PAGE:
Monthly Archives: October 2013

NuMTs, mtDNA sequencing and Aligners

There are a lot of NuMTs (nuclear encoded mitochondrial sequences) in the genome, and when the mtDNA is sequenced, so reads may align to the nuclear genome instead of the mtDNA because of this.  But how much winds up in the nuclear DNA and where does it go? To answer this, I simulated reads from a diverse collection of mitochodria, and tracked where they landed when aligned with bwa mem. The reads were simulated from the whole collection of mtDNA molecules available from phylotree, and the simulated reads were 100 bp in length, have a 1% error rate, and an insert size normally distributed around a mean of 150 bp with a std. dev. of 30 (but bounded at a minimum of 40 insert and max of 700). After simulating, I then aligned with.   And discovered that almost all reads align to the mtDNA, only 3% of reads aligned elsewhere.  As a result, the distribution of coverage depth across the whole genome is very bi-modal. Histograms showing the coverage depth distrbution of sites with data is shown below. img5 For reads that did align to the nucleus, the MAPQ was typically 0, but could be as high as 60 and had an unexplained peak at 27. img15 And below shows the normalized coverage by positions across the mtDNA, clearly some regions are more affected by NuMTs. imgD Reads from the first and last 500 bp of the mtDNA are poorly aligned by bwa.  It appears most go to chromosome 17, but their true location is belied by their mate pair. In fact only 0.6% of reads in this region that map to the nuclear DNA do not have their paired read map to the mtDNA. img19 I also wanted to see how reads that represent a heteroplasmic deletion would be handled.  I simulated reads that either spanned or included a deletion randomly chosen to be in the mtDNA, again virtually all mapped to the mitochondria, and the coverage profile looked similar to the simulation with complete reads. Perhaps most reassuringly, almost all reads are mapped. Checking for unmapped reads with the command: Showed only one un-aligned read out of the simulated millions, and this read had many errors compared with the original sequence it was simulated from. The result of all of this is one large BedFile giving the location of all possible reads from elsewhere.

The .NET Bio BAM Parser is Smoking Fast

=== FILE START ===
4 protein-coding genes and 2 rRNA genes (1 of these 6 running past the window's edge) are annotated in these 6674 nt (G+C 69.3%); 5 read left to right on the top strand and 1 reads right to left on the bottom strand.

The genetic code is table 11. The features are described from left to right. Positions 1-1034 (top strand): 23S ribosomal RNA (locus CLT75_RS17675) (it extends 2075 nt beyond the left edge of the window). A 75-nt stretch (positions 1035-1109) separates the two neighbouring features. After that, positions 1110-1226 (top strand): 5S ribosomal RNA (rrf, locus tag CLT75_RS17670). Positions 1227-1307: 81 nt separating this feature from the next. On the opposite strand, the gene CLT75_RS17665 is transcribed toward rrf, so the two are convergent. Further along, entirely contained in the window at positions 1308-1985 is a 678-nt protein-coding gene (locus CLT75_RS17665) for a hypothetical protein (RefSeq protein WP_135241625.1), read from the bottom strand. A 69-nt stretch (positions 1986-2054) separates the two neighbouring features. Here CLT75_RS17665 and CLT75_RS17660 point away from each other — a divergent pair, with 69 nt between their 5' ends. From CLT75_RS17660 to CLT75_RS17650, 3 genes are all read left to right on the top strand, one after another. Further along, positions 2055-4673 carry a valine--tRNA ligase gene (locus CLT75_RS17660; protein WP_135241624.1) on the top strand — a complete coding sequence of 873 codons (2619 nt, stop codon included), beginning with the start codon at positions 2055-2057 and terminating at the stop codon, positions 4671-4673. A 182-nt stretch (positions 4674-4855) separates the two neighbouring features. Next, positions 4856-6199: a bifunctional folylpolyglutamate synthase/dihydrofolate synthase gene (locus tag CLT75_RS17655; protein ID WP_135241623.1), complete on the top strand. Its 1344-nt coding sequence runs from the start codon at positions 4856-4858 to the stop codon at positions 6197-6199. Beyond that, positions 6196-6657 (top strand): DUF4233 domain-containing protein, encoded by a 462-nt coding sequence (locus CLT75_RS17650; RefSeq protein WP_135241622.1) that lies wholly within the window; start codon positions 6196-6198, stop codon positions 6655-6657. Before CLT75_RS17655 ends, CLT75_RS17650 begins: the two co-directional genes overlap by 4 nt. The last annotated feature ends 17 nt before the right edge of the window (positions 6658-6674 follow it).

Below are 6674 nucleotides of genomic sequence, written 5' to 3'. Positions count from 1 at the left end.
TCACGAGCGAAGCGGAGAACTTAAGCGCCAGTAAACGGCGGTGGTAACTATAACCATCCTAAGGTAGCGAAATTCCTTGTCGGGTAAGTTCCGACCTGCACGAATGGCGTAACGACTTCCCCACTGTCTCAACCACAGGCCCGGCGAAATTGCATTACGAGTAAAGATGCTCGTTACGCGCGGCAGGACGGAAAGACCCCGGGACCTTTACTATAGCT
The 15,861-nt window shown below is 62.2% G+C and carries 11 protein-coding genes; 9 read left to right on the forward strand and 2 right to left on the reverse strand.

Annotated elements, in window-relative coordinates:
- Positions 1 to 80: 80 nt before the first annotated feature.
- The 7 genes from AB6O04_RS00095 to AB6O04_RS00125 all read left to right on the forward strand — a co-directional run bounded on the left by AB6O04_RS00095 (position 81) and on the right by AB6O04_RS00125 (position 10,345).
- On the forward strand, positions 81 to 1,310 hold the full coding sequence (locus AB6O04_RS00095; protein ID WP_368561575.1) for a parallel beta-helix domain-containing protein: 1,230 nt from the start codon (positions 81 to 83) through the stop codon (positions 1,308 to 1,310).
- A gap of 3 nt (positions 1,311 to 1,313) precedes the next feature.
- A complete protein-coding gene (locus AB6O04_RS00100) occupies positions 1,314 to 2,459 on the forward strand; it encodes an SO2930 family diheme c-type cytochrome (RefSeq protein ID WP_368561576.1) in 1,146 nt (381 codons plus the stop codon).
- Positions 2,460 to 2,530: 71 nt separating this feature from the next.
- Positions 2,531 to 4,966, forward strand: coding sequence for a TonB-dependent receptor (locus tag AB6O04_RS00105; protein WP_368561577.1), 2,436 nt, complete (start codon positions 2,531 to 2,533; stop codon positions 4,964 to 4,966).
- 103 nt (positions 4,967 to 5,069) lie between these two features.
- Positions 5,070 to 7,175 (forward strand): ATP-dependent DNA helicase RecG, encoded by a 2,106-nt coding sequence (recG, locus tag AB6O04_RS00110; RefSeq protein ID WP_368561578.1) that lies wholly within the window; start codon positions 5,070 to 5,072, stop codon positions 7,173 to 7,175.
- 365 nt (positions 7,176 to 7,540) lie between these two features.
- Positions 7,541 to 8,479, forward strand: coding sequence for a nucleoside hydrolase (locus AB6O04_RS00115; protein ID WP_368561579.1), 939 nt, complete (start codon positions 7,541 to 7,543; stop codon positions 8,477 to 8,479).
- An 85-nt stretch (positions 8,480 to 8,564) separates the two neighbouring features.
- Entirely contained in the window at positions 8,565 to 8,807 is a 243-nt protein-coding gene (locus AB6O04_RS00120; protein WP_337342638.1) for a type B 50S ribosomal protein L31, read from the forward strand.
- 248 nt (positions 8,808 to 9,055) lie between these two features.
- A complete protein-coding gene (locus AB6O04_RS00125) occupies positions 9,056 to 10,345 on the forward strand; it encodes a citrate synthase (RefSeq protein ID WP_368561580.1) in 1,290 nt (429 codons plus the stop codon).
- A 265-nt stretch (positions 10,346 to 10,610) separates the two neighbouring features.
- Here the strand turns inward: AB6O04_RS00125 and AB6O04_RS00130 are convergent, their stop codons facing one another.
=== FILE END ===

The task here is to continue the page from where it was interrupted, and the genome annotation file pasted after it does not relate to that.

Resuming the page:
The .NET Bio library has an improved version of it’s BAM file parser, which makes it significantly faster and easily competitive with the current standard C coded SAMTools for obtaining sequencing data and working with it. The chart below compares the time it takes in seconds for the old version of the parser and the current version to parse a 76 MB BAM file. The current parser can easily create ~150K validated sequence objects per second on the clunky old servers I typically run code on. Note that the windows and unix numbers are from completely different machines and not comparable. Also included is a comparison to a “custom” version of the parser that I wrote, which uses unsafe code, assumes the system architecture is always little endian, caches strings and does some other tricks to get some further performance improvements and reduce memory usage. img5 The comparison to samtools is based on the system time to parse the file using this task on the same unix server used for the C# tests. samtools view Test.bam | wc -l And is just meant to give a general idea of the performance comparison, as there are several important differences between the samtools and .NET Bio test. The C# version was not allowed to reuse memory for objects as it was supposed to be working as a data producer, while the Samtools version processes reads one at a time and does reuse memory. C# also made a lot of dictionaries to aid quick access to the read groups, which isn’t done by samtools. However, samtools had to write the files to the output pipe, while the C# version did not, which undoubtably introduces a fair bit of overhead for it. Both tools however, are clearly plenty fast and at this stage further performance improvements would come from lazy evaluation (or not sticking unnecessary information like the original quality scores in the BAM files!), and the language won’t matter much. Performance Comments One task when parsing BAMs is unpacking lots of information that is packed together in arrays.  In SAMtools and the current .NET Bio parser, this is done with lots of unpacking of bits by integer manipulations.  For example this code from SAMTools: Because C# has pointers and value-type structs however, I discovered that it is a lot more fun just to define a structure that contains those fields and unpack directly with a pointer cast in C#. Blam! Now all the data related to the position, bin read group is in the object with those three lines that copy the data very fast. So where are the bottlenecks remaining? On windows about a third of the time is spent doing the decompression. In Mono, because the decompression is done by zlib and not in managed code, it’s effectively free. Currently, the quality data and sequence data are passed around a bunch, and the code could likely be made about 10% faster by not copying that data but reusing a single byte array each time. However, it is so fast it hardly seems worth worrying about.